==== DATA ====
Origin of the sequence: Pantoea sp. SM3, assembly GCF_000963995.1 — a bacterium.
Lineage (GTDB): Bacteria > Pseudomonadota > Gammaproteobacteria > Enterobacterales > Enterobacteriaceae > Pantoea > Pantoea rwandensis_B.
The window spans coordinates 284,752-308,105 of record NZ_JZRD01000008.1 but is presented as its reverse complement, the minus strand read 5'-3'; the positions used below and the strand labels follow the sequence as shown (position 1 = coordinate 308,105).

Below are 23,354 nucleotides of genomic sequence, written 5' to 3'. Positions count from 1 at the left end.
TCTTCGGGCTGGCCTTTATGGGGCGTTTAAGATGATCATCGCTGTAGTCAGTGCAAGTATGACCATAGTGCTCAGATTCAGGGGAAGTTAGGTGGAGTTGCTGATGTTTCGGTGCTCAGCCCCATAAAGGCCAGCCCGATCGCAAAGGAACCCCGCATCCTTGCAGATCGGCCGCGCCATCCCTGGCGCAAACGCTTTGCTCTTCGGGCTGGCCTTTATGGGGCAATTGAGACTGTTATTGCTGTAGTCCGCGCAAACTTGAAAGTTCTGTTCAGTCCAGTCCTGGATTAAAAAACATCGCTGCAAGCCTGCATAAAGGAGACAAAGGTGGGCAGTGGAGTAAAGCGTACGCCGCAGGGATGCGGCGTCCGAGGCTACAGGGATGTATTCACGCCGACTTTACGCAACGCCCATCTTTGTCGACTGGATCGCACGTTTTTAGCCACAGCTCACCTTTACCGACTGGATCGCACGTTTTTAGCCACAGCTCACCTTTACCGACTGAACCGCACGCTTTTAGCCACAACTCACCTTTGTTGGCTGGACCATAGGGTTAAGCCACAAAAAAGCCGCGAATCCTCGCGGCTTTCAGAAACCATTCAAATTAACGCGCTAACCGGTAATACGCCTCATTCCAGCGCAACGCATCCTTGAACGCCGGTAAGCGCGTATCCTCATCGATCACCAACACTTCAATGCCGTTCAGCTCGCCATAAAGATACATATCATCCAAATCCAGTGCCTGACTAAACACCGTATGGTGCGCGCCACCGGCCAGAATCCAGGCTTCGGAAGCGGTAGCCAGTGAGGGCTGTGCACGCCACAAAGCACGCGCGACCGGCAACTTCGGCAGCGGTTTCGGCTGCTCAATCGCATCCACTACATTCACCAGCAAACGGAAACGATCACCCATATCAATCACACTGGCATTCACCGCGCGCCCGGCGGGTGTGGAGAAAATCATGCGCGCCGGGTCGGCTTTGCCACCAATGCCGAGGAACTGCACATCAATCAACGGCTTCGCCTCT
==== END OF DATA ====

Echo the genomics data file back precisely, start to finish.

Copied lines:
Origin of the sequence: Pantoea sp. SM3, assembly GCF_000963995.1 — a bacterium.
Lineage (GTDB): Bacteria > Pseudomonadota > Gammaproteobacteria > Enterobacterales > Enterobacteriaceae > Pantoea > Pantoea rwandensis_B.
The window spans coordinates 284,752-308,105 of record NZ_JZRD01000008.1 but is presented as its reverse complement, the minus strand read 5'-3'; the positions used below and the strand labels follow the sequence as shown (position 1 = coordinate 308,105).

Below are 23,354 nucleotides of genomic sequence, written 5' to 3'. Positions count from 1 at the left end.
TCTTCGGGCTGGCCTTTATGGGGCGTTTAAGATGATCATCGCTGTAGTCAGTGCAAGTATGACCATAGTGCTCAGATTCAGGGGAAGTTAGGTGGAGTTGCTGATGTTTCGGTGCTCAGCCCCATAAAGGCCAGCCCGATCGCAAAGGAACCCCGCATCCTTGCAGATCGGCCGCGCCATCCCTGGCGCAAACGCTTTGCTCTTCGGGCTGGCCTTTATGGGGCAATTGAGACTGTTATTGCTGTAGTCCGCGCAAACTTGAAAGTTCTGTTCAGTCCAGTCCTGGATTAAAAAACATCGCTGCAAGCCTGCATAAAGGAGACAAAGGTGGGCAGTGGAGTAAAGCGTACGCCGCAGGGATGCGGCGTCCGAGGCTACAGGGATGTATTCACGCCGACTTTACGCAACGCCCATCTTTGTCGACTGGATCGCACGTTTTTAGCCACAGCTCACCTTTACCGACTGGATCGCACGTTTTTAGCCACAGCTCACCTTTACCGACTGAACCGCACGCTTTTAGCCACAACTCACCTTTGTTGGCTGGACCATAGGGTTAAGCCACAAAAAAGCCGCGAATCCTCGCGGCTTTCAGAAACCATTCAAATTAACGCGCTAACCGGTAATACGCCTCATTCCAGCGCAACGCATCCTTGAACGCCGGTAAGCGCGTATCCTCATCGATCACCAACACTTCAATGCCGTTCAGCTCGCCATAAAGATACATATCATCCAAATCCAGTGCCTGACTAAACACCGTATGGTGCGCGCCACCGGCCAGAATCCAGGCTTCGGAAGCGGTAGCCAGTGAGGGCTGTGCACGCCACAAAGCACGCGCGACCGGCAACTTCGGCAGCGGTTTCGGCTGCTCAATCGCATCCACTACATTCACCAGCAAACGGAAACGATCACCCATATCAATCACACTGGCATTCACCGCGCGCCCGGCGGGTGTGGAGAAAATCATGCGCGCCGGGTCGGCTTTGCCACCAATGCCGAGGAACTGCACATCAATCAACGGCTTCGCCTCT